Note: AR denotes average recall. R-HR means the ratio of sampled HR image.
Table 4. The results of RSSO method.
Table 4. The results of RSSO method.
Note: PL, BD, ST, SH, TC, BR, RA, HC are the object categories for Plane, Baseball diamond, Storage tank, Ship, Tennis court, Bridge, Roundabout, and Helicopter, respectively.
Table 5. Comparison of main object detection algorithms based on two-stage detection.
Table 5. Comparison of main object detection algorithms based on two-stage detection.
ProblemsReferenceDataset UsedPublished YearCategory
Small objectsR-DFPN [84]Google Earth2018Ship
RSOD [85]UAVDT [68]2022Traffic
SCRDet [86]DOTA [64]2019Multicategory
Shao et al. [87]UAV-head [87]2021Pedestrian
FR-Transformer [88]UWHD [88]2022Agriculture
Category imbalanceDeng et al. [14]NWPU VHR-10 [89]2018Multicategory
MLD [90]Leaf [90]2022Agriculture
Object rotationRoI Transformer [91]DOTA [64]2019Multicategory
T S 4 Net [92]UAV-ROD [92]2022Vehicle
Table 6. The object detection results (mAP50 (%)) based on the RSOD model.
Table 6. The object detection results (mAP50 (%)) based on the RSOD model.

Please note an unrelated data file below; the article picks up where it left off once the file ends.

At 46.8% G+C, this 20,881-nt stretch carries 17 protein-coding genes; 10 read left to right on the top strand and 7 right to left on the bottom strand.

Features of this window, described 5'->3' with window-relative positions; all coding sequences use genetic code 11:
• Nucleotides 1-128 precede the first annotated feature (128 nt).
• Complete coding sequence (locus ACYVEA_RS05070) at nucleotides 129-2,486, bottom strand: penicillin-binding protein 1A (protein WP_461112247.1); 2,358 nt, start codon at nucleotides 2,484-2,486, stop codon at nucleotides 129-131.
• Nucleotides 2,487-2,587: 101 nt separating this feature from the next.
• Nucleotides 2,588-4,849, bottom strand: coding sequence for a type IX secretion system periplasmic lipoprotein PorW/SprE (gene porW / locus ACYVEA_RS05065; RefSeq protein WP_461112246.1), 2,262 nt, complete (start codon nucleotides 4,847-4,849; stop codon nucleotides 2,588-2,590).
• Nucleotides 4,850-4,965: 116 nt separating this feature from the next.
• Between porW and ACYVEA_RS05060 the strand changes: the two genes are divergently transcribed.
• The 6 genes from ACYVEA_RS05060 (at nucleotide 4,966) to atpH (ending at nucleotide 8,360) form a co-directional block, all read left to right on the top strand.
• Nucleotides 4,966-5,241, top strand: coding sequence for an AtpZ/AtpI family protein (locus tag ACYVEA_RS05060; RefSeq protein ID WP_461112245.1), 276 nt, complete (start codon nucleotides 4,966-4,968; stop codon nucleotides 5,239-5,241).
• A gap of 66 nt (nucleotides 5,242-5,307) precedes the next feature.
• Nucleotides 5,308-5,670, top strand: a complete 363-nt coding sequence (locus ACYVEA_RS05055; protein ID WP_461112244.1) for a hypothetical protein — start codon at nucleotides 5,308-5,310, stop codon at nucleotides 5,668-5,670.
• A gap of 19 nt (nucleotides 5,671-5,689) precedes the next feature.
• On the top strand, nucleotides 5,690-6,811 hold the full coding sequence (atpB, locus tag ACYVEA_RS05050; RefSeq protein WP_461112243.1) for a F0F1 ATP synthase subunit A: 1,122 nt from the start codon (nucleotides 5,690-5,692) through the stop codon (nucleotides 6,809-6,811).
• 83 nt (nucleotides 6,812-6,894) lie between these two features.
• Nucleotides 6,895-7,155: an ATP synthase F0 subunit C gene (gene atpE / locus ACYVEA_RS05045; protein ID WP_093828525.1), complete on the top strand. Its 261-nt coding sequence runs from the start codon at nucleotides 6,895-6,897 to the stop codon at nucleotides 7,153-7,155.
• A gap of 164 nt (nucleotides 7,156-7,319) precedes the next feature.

MethodInput SizeCarBusTruckAll
Table 7. The detection performance of the FR-transformer method.
Table 7. The detection performance of the FR-transformer method.
Table 8. Test results of Fully Unfolded Leaf (FUL) and Newly Appeared Leaf (NAL) detection.
Table 8. Test results of Fully Unfolded Leaf (FUL) and Newly Appeared Leaf (NAL) detection.
ModelPrecision (%)Recall (%)AP (%)mAP (%)
Faster R-CNN40.718.279.948.167.317.342.3
Table 9. Detection results on UAV-ROD dataset.
Table 9. Detection results on UAV-ROD dataset.
MethodBackboneAP (%)AP75 (%)AP50 (%)
R-RetinaNet [102]ResNet-5071.4685.8897.68
R-Faster R-CNNResNet-5075.7986.3898.07
T S 4 Net ResNet-5075.7486.997.82
T S 4 Net ResNet-10176.5788.1798.1
Disclaimer/Publisher’s Note: The statements, opinions and data contained in all publications are solely those of the individual author(s) and contributor(s) and not of MDPI and/or the editor(s). MDPI and/or the editor(s) disclaim responsibility for any injury to people or property resulting from any ideas, methods, instructions or products referred to in the content.

Share and Cite

MDPI and ACS Style

Tang, G.; Ni, J.; Zhao, Y.; Gu, Y.; Cao, W. A Survey of Object Detection for UAVs Based on Deep Learning. Remote Sens. 2024, 16, 149.

AMA Style

Tang G, Ni J, Zhao Y, Gu Y, Cao W. A Survey of Object Detection for UAVs Based on Deep Learning. Remote Sensing. 2024; 16(1):149.

Chicago/Turabian Style

Tang, Guangyi, Jianjun Ni, Yonghao Zhao, Yang Gu, and Weidong Cao. 2024. "A Survey of Object Detection for UAVs Based on Deep Learning" Remote Sensing 16, no. 1: 149.

Note that from the first issue of 2016, this journal uses article numbers instead of page numbers. See further details here.

Article Metrics

Back to TopTop